The discovery rule may also apply in a case where someone was injured by a defective product. In most cases, an injured party must file a product liability case in Utah within two years from the time they discovered, or with reasonable due diligence should have discovered, the harm and its cause.

You can see why you need the assistance of a skilled lawyer to help you with your legal claims if you sustain a serious injury in Utah. Most law firms will offer you a free case evaluation, so you’ll be able to get some basic information about your case at no charge.

Is a Wrongful Death the Same as Personal Injury?

Not exactly. A wrongful death case is a type of personal injury case. It can be filed against a defendant after a victim suffered a fatal injury caused by the negligence of the defendant.

One major difference between a wrongful death case and a personal injury case is the statute of limitations. Under Utah state law, the statute of limitations in a wrongful death case in Utah is two years. There are other significant differences, so consult an experienced Utah wrongful death attorney if you have lost a loved one in an accident.

Utah Statute of Limitations Examples


Here are some examples of how Utah’s statute could affect the time to file a legal action in certain circumstances:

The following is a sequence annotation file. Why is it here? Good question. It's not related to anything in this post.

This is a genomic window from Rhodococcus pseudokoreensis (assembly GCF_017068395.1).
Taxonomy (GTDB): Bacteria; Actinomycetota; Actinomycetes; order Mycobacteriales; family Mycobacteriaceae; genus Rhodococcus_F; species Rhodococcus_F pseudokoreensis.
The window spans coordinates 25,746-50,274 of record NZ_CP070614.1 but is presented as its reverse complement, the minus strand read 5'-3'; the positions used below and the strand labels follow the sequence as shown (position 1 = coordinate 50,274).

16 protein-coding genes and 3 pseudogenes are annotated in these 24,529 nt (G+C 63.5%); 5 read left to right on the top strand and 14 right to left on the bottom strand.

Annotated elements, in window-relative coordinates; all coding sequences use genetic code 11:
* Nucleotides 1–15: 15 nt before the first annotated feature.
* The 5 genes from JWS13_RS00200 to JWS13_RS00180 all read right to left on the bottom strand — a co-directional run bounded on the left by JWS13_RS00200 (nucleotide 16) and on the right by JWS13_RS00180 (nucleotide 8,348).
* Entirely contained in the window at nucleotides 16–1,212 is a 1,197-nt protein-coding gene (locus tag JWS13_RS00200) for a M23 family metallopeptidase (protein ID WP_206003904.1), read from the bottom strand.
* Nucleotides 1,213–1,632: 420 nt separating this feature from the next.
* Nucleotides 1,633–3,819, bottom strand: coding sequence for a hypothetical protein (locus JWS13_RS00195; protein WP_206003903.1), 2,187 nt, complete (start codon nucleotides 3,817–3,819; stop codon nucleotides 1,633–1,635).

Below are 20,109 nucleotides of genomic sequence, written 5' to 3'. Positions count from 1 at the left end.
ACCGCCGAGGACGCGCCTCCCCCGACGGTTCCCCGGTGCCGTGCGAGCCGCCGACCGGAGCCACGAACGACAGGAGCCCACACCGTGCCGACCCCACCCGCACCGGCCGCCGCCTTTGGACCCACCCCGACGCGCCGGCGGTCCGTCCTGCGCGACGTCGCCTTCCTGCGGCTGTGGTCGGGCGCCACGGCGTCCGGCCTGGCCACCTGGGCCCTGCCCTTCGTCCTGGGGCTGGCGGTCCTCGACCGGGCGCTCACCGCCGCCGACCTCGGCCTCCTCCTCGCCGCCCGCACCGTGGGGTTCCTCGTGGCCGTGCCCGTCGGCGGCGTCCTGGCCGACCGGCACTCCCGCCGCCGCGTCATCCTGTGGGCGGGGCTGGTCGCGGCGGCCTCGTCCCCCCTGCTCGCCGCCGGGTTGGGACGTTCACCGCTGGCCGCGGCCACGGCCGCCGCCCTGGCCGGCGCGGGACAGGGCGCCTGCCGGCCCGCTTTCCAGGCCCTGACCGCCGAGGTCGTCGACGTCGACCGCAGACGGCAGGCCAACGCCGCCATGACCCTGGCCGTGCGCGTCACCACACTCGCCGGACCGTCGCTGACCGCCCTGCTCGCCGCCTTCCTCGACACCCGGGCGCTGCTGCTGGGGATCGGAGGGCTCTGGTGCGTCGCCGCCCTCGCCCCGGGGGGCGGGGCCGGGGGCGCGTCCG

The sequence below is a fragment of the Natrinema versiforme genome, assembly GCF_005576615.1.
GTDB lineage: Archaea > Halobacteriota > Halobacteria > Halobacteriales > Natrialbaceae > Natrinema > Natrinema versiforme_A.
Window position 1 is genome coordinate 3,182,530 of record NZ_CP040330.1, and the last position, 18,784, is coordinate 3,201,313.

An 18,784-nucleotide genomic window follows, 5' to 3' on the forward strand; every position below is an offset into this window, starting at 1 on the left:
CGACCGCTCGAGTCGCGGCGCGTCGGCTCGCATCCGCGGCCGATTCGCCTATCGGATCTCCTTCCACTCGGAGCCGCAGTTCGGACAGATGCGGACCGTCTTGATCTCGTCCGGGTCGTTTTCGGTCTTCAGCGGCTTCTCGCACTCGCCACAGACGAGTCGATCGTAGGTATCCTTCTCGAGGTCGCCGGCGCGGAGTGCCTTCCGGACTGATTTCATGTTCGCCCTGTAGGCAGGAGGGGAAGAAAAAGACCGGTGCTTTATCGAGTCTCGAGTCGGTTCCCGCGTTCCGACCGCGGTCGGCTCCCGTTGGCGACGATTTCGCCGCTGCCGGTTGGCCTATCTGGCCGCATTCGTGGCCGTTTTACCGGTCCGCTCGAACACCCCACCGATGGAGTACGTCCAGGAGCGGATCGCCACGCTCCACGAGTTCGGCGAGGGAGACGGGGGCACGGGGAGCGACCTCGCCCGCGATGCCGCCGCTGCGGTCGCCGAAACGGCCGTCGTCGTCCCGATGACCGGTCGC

• You’re injured in a head-on collision caused by a drunk driver: 4 years

  • A tractor-trailer jackknifes and causes a multi-car pileup with multiple injuries: 4 years

  • You’re hit by a car while riding your bicycle: 4 years

  • Your spouse was killed in a fatal construction accident: 2 years

  • You suffered burns due to a defective cell phone battery: 2 years

Some accidents may involve multiple statutes of limitations, such as a vehicle accident that was caused by a defective tire. Consulting with an experienced West Valley City, Utah personal injury attorney as soon as possible after your accident will ensure that you don’t miss important deadlines.

Frequently Asked Questions (FAQs)

Should I Still Get a Lawyer for an Accident That Was My Fault?

Yes, it would be best if you still got a lawyer. In addition to investigating the extent of your fault, an experienced truck accident lawyer will negotiate with your insurance company to resolve the claim.

What Is the Most Common Injury in a Truck Accident?

The most common injuries in a truck accident are spinal cord injuries, traumatic brain injuries, head and neck injuries, and broken bones.

A truck or even a semi-truck accident can cause fatal and life-long injuries. For your medical expenses to be adequately covered, ensure that you wait until the end of the anticipated recovery period before settling your truck accident case.